My moments at rock bottom have helped me better realize the power of Jesus Christ’s Atonement. When I’m grieving for my brother and I think no one understands what I’m going through, I know that the Savior does. I know that He also understands my brother’s addiction in a way no one else can. As much as I hate that sudden, dreadful fall to rock bottom, I am grateful for the moments the Savior has helped me stand when I don’t have the strength to stand on my own. Regarding my brother’s addiction, He strengthens me to have compassion for my brother instead of judging or blaming him, to empathize with him even though he struggles with something I can’t fully grasp, and to forgive him and to love him despite how many times I’ve been hurt by his choices.

    Supporting Those Who Are Facing Addiction

    My brother is truly a good person. He’s kind and respectful. He’s humble and gentle. He’s intelligent and downright hilarious. He’s a beloved uncle, a great friend, and a cherished member of my family. He’s not a bad person at all. He’s a child of God with infinite worth who has become trapped by Satan and his own addictions because he made some poor decisions. As President Dallin H. Oaks, First Counselor in the First Presidency, taught, “Small acts of disobedience or minor failures to follow righteous practices can draw us down toward an outcome we have been warned to avoid.”3 Despite my brother’s poor choices, he and anyone else who struggles with addiction, as well as their families, need support and strength.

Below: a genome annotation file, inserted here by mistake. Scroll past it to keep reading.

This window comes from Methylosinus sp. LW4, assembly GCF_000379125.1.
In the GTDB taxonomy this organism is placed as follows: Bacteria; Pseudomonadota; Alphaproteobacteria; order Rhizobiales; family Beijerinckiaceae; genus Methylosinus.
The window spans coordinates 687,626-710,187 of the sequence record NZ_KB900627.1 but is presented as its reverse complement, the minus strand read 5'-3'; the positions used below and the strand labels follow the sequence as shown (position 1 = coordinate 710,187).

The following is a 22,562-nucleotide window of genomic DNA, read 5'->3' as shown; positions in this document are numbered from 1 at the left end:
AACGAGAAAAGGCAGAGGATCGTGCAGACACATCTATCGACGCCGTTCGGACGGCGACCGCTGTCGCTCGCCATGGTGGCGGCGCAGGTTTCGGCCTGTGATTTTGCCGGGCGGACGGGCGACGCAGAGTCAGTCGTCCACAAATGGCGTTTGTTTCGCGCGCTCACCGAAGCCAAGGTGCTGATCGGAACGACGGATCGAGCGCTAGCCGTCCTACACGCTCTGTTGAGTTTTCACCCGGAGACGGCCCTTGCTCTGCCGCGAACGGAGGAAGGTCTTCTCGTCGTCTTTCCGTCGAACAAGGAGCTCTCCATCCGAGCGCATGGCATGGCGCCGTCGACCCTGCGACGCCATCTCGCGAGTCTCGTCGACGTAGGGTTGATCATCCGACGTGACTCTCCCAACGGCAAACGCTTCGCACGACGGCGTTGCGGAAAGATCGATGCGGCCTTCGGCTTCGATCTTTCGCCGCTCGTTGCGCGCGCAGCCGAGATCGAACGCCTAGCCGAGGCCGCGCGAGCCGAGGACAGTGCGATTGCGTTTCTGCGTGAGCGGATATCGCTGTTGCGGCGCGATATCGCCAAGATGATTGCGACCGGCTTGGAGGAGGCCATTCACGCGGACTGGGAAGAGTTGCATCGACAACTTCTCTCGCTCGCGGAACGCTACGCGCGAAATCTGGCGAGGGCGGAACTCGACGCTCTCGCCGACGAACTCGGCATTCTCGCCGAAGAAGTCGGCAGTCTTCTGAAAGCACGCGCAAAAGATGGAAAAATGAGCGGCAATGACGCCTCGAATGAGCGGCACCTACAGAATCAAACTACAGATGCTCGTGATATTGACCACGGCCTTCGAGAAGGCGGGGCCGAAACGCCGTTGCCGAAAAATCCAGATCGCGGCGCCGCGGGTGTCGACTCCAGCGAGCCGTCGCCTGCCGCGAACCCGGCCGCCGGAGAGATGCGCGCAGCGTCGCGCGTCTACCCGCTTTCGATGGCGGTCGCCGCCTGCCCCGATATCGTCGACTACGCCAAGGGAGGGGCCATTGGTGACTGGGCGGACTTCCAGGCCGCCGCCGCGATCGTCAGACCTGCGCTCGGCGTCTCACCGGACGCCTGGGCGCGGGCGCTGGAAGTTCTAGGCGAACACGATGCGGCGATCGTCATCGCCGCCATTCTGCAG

My family suffered in silence regarding my brother’s struggles for a long time. We endured self-imposed shame for years. Addiction was taboo, so we didn’t talk about it. We thought drug addiction wasn’t supposed to affect families who were doing their best to live the gospel and follow Jesus Christ. We were so afraid of what people would think if they found out. My parents constantly blamed themselves for my brother’s decisions, I would hide what was happening from my friends, and we would dodge all questions about my brother. Little did we know that not talking about it made our circumstances more painful than they already were.

    Now I face my brother’s addiction differently. And that’s the key word: face. For so many years, I turned away from it and hid it from everyone else, but now I face it head-on with my family. We seek support and we try to support others. As the years have gone by, we’ve discovered that addiction affects many families in many different forms—and there’s no need to feel ashamed or to hide. It needs to be talked about, and those who have been hurt by it, whether they be loved ones or those who struggle themselves, need less judgment and more support, compassion, understanding, and love. No one should have to suffer alone.

    Finding Peace in the Tempest

    woman reaching up in the storm